There is a major price when the dollar is being used for highly leveraged and highly profitable risk taking not just by U.S. commercial banks, but also the shadow banking systems around the world and in the Eurodollar market, and that is knowledge and control. It's not just that banking regulators don't control these huge markets, but the Federal Reserve and Treasury don't even know what risks have been taken. Nobody knows. 

Vast sums of money are made because of this setup, with the politically connected wealthy insiders benefiting the most. So, it never gets fixed, and here we are again, with the financial safety of the vast majority of the U.S. population covering the risks from shadow banking, Silicon Valley venture capital, and Eurodollars around the world - but without participating in the lucrative profits that are the result of those risks. The current international financial world doesn't just have moral hazards, the world is arguably based on those hazards.


I'm considering putting on a workshop in the Indianapolis area on one of three weekends: April 29-30, May 6-7, or May 13-14. If you are interested, please let me know, including weekends that do work for you and weekends that do not. The actual weekend selected would depend on participant requests - with the requests of regular attendees having particular importance - as well as venue availability.

During 2008, I gave four workshops. Three were before the crisis, and a lot of value was delivered. One was the week after the Federal Reserve rescued the system by initiating Quantitative Easing - and that workshop was particularly good. For those who were there, I explained how the Federal Reserve had just fundamentally changed the nature of the U.S. dollar the previous week, the rules that govern how money works, and that remains true 15 years later even if most people are still not aware. I'm still hoping 2023 will end up being "no major crisis", but there is a great deal to be concerned about, and that will be true either before or immediately after any potential crisis.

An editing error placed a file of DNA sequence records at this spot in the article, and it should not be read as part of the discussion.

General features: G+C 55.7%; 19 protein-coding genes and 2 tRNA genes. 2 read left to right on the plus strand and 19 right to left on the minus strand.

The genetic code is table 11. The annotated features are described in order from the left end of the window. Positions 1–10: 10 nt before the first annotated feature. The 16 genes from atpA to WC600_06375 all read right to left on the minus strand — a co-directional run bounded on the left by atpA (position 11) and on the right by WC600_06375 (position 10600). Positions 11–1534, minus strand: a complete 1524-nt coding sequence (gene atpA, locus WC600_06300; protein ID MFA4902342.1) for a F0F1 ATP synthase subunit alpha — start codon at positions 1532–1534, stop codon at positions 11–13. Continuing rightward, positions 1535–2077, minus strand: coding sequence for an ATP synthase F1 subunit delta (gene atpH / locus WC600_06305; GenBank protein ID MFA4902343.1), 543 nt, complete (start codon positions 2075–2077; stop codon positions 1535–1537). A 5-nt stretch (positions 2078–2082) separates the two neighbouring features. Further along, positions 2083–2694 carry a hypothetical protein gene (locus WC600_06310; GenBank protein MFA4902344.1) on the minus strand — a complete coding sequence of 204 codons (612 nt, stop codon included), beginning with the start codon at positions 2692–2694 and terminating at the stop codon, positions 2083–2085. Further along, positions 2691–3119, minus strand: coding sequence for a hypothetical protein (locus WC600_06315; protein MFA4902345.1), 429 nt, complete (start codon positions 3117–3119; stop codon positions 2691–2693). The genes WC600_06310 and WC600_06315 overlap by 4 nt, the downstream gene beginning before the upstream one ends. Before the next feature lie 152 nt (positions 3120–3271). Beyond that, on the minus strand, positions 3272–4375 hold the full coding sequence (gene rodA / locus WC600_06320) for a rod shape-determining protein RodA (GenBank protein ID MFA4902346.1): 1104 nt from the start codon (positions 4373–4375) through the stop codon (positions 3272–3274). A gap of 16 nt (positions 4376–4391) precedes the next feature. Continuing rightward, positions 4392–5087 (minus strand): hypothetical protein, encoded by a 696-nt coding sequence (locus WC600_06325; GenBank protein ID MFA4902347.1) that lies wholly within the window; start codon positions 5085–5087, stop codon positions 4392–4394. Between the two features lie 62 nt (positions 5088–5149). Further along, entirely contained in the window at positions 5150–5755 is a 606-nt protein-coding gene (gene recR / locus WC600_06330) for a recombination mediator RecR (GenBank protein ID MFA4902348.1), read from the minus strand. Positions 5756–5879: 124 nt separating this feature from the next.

This would be a two day workshop, with the first day being entirely devoted to understanding what is then currently happening in the economic and financial world, as well as the related threat analysis (numerous threats analysis might be better wording). We will start with money and the Federal Reserve balance sheet - because that is how we can see what the Fed is actually doing, and is what determines the limits of what the Fed can do. As we will explore, even in these past two weeks the Federal Reserve has undertaken an emergency rescue every bit as large (on a weekly basis) as it did in the fall of 2008, but in a different form at this time, with different risks. 

The second day would be entirely devoted to solutions, and this type of situation is why I developed the Red/Black Matrix (shown below) and the "Investment Strategies For Crisis & The Containment Of Crisis" educational videos. We are in a crisis - and global central banks are attempting to contain the crisis. If the crisis "wins" then everything changes for stocks, bonds, real estate and precious metals, as well as potentially cash itself when it comes to the reserve currencies. If the containment of crisis "wins", then the tools used by the governments to contain crisis are likely to profoundly impact and change investment markets from 2023 forward. 

Indeed, there is a strong case to be made that there were not any "normal" markets between 2008 and 2023, as the central banking containment of crisis interventions with quantitative easing, very low interest rates, and the assumption of a "Fed Put" have fundamentally distorted investment prices and returns, while creating a "rational bubble" of elevated asset prices that is now in jeopardy. In my opinion, there is simply no way to understand the risks and opportunities without understanding how the attempts to contain crisis - and the limitations on those attempts - will distort the investment markets.

We will use the Red/Black matrix to take a broad look at what is happening with all the major asset categories, including wargaming how both crisis and the attempts to contain crisis may be not only creating major risks, but are also creating potentially exceptional opportunities. We will also take close looks at real estate asset/liability management strategies in 2023, as well as the use of hedge/ratio strategies for gold and stocks.